In our tribe. No, in fact, in our whole city, all eyes were pointing toward me. Everyone took care to tell me so. I couldn’t afford to disappoint all of these people. I grew up accordingly. My opinions were childish, but “healthy.” I was even allowed to correspond with people in foreign countries. I had a friend in the Soviet Republic of Moldavia, Svetlana Vrabie, which means sparrow in Romanian. Svetlana Sparrow. A Russian-Romanian name construction. She conformed to all that Moldavia represented. I wrote to her in Romanian but in Cyrillic script. I also wrote Moldavian. Moldavian was a Russian invention. The war had been over for some time now. In the meantime the Party allowed it. And  the Motherland demanded it. Patriotism should flicker in us too now. Next to internationalism. And without failing to show respect to the big brother in all things, the New Generation should not forget that Moldavia is Romanian soil. Even if on a long term loan. They tried to drum this into us, without straining our relations to the Soviet Union.   

I had no idea that it had been a political decision to allow me to correspond with people from foreign countries.

My other pen-pal was from France. The Party allowed the western enemy to have a look at our reality. To be exposed to a healthy image of it. And everyone had to contribute his or her efforts to this end. I wasn’t aware of my responsibility.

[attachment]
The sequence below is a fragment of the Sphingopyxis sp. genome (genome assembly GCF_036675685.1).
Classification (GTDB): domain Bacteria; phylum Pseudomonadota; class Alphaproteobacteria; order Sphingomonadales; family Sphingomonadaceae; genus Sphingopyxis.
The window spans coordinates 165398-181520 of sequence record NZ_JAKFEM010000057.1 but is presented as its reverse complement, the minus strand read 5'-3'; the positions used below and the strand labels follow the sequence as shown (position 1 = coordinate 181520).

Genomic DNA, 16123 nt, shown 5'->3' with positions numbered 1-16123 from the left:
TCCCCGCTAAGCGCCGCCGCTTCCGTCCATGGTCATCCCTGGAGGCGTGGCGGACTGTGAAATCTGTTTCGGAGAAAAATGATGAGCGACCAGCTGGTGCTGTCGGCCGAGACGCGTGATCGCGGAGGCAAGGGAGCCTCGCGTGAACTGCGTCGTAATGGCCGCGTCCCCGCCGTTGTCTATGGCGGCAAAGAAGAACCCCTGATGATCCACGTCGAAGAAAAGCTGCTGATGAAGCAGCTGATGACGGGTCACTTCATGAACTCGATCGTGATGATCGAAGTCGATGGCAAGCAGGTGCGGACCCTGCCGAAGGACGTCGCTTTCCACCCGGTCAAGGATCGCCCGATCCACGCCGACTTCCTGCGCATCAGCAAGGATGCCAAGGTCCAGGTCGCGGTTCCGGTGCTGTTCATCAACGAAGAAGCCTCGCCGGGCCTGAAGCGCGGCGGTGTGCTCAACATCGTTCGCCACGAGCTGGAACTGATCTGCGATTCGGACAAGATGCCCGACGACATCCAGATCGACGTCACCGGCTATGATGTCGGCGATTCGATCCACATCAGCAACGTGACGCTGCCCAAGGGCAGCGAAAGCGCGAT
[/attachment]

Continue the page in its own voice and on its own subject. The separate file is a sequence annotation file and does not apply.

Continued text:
Our PCR-Block was the first high-rise on the Marosch. Over and over again we, the kids, would be told how the Marosch, the Mures, was the river that separated the seven forts from Banat. How even our city was separated by the Marosch. Maybe there was a reason for that. Everything had to have a possible reason. A political one.

Before, our neighborhood belonged to the multiethnic state of Kakanien. And today it is marked by borders. An area that borders with Hungary. A short distance from Voivodina, the Serbian Banat. A multicultural area with many “nationalitäti conlocuitoare.” A lively area neighborhood with mixed blood.

Shortly after our house got modernized, the residential block MFA next door got built, the “Ministerul Forţelor Armate.” An army settlement. A great rivalry existed between us kids from the PCR-Block and those from the MFA. Power struggles. We waged wars. Who’s stronger, the Party or the army. Brotherhood was seldom possible.

It wasn’t till later that I understood that the Communists had come to power during the war with the help of the king and had substituted a military dictatorship. The military dictatorship of Marshall Antonescu. The king called upon the patriotic duty of the Communists and removed them from the illegitimacy of Soviet exile, in order to save Romania. The same Communists, not more than a handful, who stood under the protection of the king, afterwards forced the king to abdicate.

Then these comrades brought the Russians to Romania. They brought the powerful, indomitable Red Army with its tanks. That were supposed to free Romania. In the end there was war.